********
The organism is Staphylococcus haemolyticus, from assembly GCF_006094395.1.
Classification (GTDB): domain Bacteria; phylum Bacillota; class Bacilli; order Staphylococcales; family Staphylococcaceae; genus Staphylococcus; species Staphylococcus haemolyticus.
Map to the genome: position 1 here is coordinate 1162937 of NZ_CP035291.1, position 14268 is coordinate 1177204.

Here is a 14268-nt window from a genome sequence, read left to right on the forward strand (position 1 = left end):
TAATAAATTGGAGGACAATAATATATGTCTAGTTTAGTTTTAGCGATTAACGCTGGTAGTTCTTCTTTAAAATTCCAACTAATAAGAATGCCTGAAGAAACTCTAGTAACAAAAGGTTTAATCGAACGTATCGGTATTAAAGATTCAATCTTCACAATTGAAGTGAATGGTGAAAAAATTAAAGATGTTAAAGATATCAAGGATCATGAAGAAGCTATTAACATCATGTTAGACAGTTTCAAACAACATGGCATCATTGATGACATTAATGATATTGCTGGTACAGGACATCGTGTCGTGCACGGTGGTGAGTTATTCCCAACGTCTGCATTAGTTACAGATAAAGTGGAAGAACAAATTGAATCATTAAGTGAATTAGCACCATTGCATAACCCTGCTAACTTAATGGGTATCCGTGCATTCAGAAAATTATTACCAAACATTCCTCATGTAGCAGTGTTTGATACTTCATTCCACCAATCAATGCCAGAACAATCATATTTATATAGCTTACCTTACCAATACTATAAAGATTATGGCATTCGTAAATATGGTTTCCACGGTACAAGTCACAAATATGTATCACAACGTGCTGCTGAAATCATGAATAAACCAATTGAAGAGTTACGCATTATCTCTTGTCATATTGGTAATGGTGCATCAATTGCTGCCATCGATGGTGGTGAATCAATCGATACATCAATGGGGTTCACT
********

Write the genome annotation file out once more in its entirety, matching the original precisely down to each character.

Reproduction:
The organism is Staphylococcus haemolyticus, from assembly GCF_006094395.1.
Classification (GTDB): domain Bacteria; phylum Bacillota; class Bacilli; order Staphylococcales; family Staphylococcaceae; genus Staphylococcus; species Staphylococcus haemolyticus.
Map to the genome: position 1 here is coordinate 1162937 of NZ_CP035291.1, position 14268 is coordinate 1177204.

Here is a 14268-nt window from a genome sequence, read left to right on the forward strand (position 1 = left end):
TAATAAATTGGAGGACAATAATATATGTCTAGTTTAGTTTTAGCGATTAACGCTGGTAGTTCTTCTTTAAAATTCCAACTAATAAGAATGCCTGAAGAAACTCTAGTAACAAAAGGTTTAATCGAACGTATCGGTATTAAAGATTCAATCTTCACAATTGAAGTGAATGGTGAAAAAATTAAAGATGTTAAAGATATCAAGGATCATGAAGAAGCTATTAACATCATGTTAGACAGTTTCAAACAACATGGCATCATTGATGACATTAATGATATTGCTGGTACAGGACATCGTGTCGTGCACGGTGGTGAGTTATTCCCAACGTCTGCATTAGTTACAGATAAAGTGGAAGAACAAATTGAATCATTAAGTGAATTAGCACCATTGCATAACCCTGCTAACTTAATGGGTATCCGTGCATTCAGAAAATTATTACCAAACATTCCTCATGTAGCAGTGTTTGATACTTCATTCCACCAATCAATGCCAGAACAATCATATTTATATAGCTTACCTTACCAATACTATAAAGATTATGGCATTCGTAAATATGGTTTCCACGGTACAAGTCACAAATATGTATCACAACGTGCTGCTGAAATCATGAATAAACCAATTGAAGAGTTACGCATTATCTCTTGTCATATTGGTAATGGTGCATCAATTGCTGCCATCGATGGTGGTGAATCAATCGATACATCAATGGGGTTCACT